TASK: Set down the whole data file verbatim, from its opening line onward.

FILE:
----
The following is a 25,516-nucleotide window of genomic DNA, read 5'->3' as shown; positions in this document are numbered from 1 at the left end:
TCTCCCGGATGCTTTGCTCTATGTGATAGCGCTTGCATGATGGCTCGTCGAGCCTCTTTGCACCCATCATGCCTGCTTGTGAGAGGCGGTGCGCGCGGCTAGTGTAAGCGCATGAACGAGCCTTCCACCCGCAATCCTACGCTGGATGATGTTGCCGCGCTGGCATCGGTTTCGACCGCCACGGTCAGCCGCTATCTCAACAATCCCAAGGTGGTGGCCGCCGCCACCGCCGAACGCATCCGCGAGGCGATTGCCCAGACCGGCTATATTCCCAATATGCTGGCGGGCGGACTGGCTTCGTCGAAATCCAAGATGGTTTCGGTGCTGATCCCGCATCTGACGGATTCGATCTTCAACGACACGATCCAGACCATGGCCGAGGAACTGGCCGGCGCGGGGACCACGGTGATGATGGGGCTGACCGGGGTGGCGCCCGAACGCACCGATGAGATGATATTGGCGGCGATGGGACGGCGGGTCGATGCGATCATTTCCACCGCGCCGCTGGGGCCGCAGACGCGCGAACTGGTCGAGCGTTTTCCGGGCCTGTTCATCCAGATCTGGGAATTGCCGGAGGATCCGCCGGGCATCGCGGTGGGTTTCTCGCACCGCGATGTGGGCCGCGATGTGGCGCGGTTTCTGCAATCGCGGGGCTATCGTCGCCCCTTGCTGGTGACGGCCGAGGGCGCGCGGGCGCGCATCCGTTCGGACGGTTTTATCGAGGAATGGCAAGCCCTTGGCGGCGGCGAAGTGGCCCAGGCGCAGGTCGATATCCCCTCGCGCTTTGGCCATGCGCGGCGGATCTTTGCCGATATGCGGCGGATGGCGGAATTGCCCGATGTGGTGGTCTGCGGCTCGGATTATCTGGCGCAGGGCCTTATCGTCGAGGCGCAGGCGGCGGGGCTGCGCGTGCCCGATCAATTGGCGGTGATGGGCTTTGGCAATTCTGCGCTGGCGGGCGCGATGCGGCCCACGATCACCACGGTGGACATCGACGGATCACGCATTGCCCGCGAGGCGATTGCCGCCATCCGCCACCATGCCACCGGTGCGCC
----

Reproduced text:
The following is a 25,516-nucleotide window of genomic DNA, read 5'->3' as shown; positions in this document are numbered from 1 at the left end:
TCTCCCGGATGCTTTGCTCTATGTGATAGCGCTTGCATGATGGCTCGTCGAGCCTCTTTGCACCCATCATGCCTGCTTGTGAGAGGCGGTGCGCGCGGCTAGTGTAAGCGCATGAACGAGCCTTCCACCCGCAATCCTACGCTGGATGATGTTGCCGCGCTGGCATCGGTTTCGACCGCCACGGTCAGCCGCTATCTCAACAATCCCAAGGTGGTGGCCGCCGCCACCGCCGAACGCATCCGCGAGGCGATTGCCCAGACCGGCTATATTCCCAATATGCTGGCGGGCGGACTGGCTTCGTCGAAATCCAAGATGGTTTCGGTGCTGATCCCGCATCTGACGGATTCGATCTTCAACGACACGATCCAGACCATGGCCGAGGAACTGGCCGGCGCGGGGACCACGGTGATGATGGGGCTGACCGGGGTGGCGCCCGAACGCACCGATGAGATGATATTGGCGGCGATGGGACGGCGGGTCGATGCGATCATTTCCACCGCGCCGCTGGGGCCGCAGACGCGCGAACTGGTCGAGCGTTTTCCGGGCCTGTTCATCCAGATCTGGGAATTGCCGGAGGATCCGCCGGGCATCGCGGTGGGTTTCTCGCACCGCGATGTGGGCCGCGATGTGGCGCGGTTTCTGCAATCGCGGGGCTATCGTCGCCCCTTGCTGGTGACGGCCGAGGGCGCGCGGGCGCGCATCCGTTCGGACGGTTTTATCGAGGAATGGCAAGCCCTTGGCGGCGGCGAAGTGGCCCAGGCGCAGGTCGATATCCCCTCGCGCTTTGGCCATGCGCGGCGGATCTTTGCCGATATGCGGCGGATGGCGGAATTGCCCGATGTGGTGGTCTGCGGCTCGGATTATCTGGCGCAGGGCCTTATCGTCGAGGCGCAGGCGGCGGGGCTGCGCGTGCCCGATCAATTGGCGGTGATGGGCTTTGGCAATTCTGCGCTGGCGGGCGCGATGCGGCCCACGATCACCACGGTGGACATCGACGGATCACGCATTGCCCGCGAGGCGATTGCCGCCATCCGCCACCATGCCACCGGTGCGCC